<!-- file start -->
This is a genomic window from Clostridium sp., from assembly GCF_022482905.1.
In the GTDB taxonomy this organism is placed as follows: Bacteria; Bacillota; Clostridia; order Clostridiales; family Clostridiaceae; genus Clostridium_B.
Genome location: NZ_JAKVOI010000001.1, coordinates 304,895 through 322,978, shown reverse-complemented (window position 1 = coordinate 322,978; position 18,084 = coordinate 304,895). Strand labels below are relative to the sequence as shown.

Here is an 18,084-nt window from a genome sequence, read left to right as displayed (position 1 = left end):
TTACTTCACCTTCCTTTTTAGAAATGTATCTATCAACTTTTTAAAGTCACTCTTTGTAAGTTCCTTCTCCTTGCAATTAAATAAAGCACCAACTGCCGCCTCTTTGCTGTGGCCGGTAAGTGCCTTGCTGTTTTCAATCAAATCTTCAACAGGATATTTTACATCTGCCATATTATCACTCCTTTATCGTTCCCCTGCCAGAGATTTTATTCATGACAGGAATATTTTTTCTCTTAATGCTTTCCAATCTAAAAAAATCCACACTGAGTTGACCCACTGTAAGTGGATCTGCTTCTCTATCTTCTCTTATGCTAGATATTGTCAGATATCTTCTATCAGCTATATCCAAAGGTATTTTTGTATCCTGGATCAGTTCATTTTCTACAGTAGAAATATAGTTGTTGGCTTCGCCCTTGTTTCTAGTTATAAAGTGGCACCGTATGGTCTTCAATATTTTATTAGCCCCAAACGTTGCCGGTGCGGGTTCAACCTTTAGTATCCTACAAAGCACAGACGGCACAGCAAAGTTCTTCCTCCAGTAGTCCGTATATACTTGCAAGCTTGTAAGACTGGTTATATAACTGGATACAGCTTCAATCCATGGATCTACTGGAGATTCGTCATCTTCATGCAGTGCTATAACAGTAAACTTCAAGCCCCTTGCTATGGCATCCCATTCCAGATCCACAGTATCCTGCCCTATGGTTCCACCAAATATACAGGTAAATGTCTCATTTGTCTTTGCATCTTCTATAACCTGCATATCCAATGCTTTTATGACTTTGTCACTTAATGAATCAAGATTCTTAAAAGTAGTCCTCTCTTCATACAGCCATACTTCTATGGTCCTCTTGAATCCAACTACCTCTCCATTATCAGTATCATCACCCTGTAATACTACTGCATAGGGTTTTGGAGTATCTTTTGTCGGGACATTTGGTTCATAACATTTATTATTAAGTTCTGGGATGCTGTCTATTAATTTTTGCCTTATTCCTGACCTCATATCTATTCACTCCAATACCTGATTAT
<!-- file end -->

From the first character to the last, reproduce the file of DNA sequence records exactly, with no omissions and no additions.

This is a genomic window from Clostridium sp., from assembly GCF_022482905.1.
In the GTDB taxonomy this organism is placed as follows: Bacteria; Bacillota; Clostridia; order Clostridiales; family Clostridiaceae; genus Clostridium_B.
Genome location: NZ_JAKVOI010000001.1, coordinates 304,895 through 322,978, shown reverse-complemented (window position 1 = coordinate 322,978; position 18,084 = coordinate 304,895). Strand labels below are relative to the sequence as shown.

Here is an 18,084-nt window from a genome sequence, read left to right as displayed (position 1 = left end):
TTACTTCACCTTCCTTTTTAGAAATGTATCTATCAACTTTTTAAAGTCACTCTTTGTAAGTTCCTTCTCCTTGCAATTAAATAAAGCACCAACTGCCGCCTCTTTGCTGTGGCCGGTAAGTGCCTTGCTGTTTTCAATCAAATCTTCAACAGGATATTTTACATCTGCCATATTATCACTCCTTTATCGTTCCCCTGCCAGAGATTTTATTCATGACAGGAATATTTTTTCTCTTAATGCTTTCCAATCTAAAAAAATCCACACTGAGTTGACCCACTGTAAGTGGATCTGCTTCTCTATCTTCTCTTATGCTAGATATTGTCAGATATCTTCTATCAGCTATATCCAAAGGTATTTTTGTATCCTGGATCAGTTCATTTTCTACAGTAGAAATATAGTTGTTGGCTTCGCCCTTGTTTCTAGTTATAAAGTGGCACCGTATGGTCTTCAATATTTTATTAGCCCCAAACGTTGCCGGTGCGGGTTCAACCTTTAGTATCCTACAAAGCACAGACGGCACAGCAAAGTTCTTCCTCCAGTAGTCCGTATATACTTGCAAGCTTGTAAGACTGGTTATATAACTGGATACAGCTTCAATCCATGGATCTACTGGAGATTCGTCATCTTCATGCAGTGCTATAACAGTAAACTTCAAGCCCCTTGCTATGGCATCCCATTCCAGATCCACAGTATCCTGCCCTATGGTTCCACCAAATATACAGGTAAATGTCTCATTTGTCTTTGCATCTTCTATAACCTGCATATCCAATGCTTTTATGACTTTGTCACTTAATGAATCAAGATTCTTAAAAGTAGTCCTCTCTTCATACAGCCATACTTCTATGGTCCTCTTGAATCCAACTACCTCTCCATTATCAGTATCATCACCCTGTAATACTACTGCATAGGGTTTTGGAGTATCTTTTGTCGGGACATTTGGTTCATAACATTTATTATTAAGTTCTGGGATGCTGTCTATTAATTTTTGCCTTATTCCTGACCTCATATCTATTCACTCCAATACCTGATTAT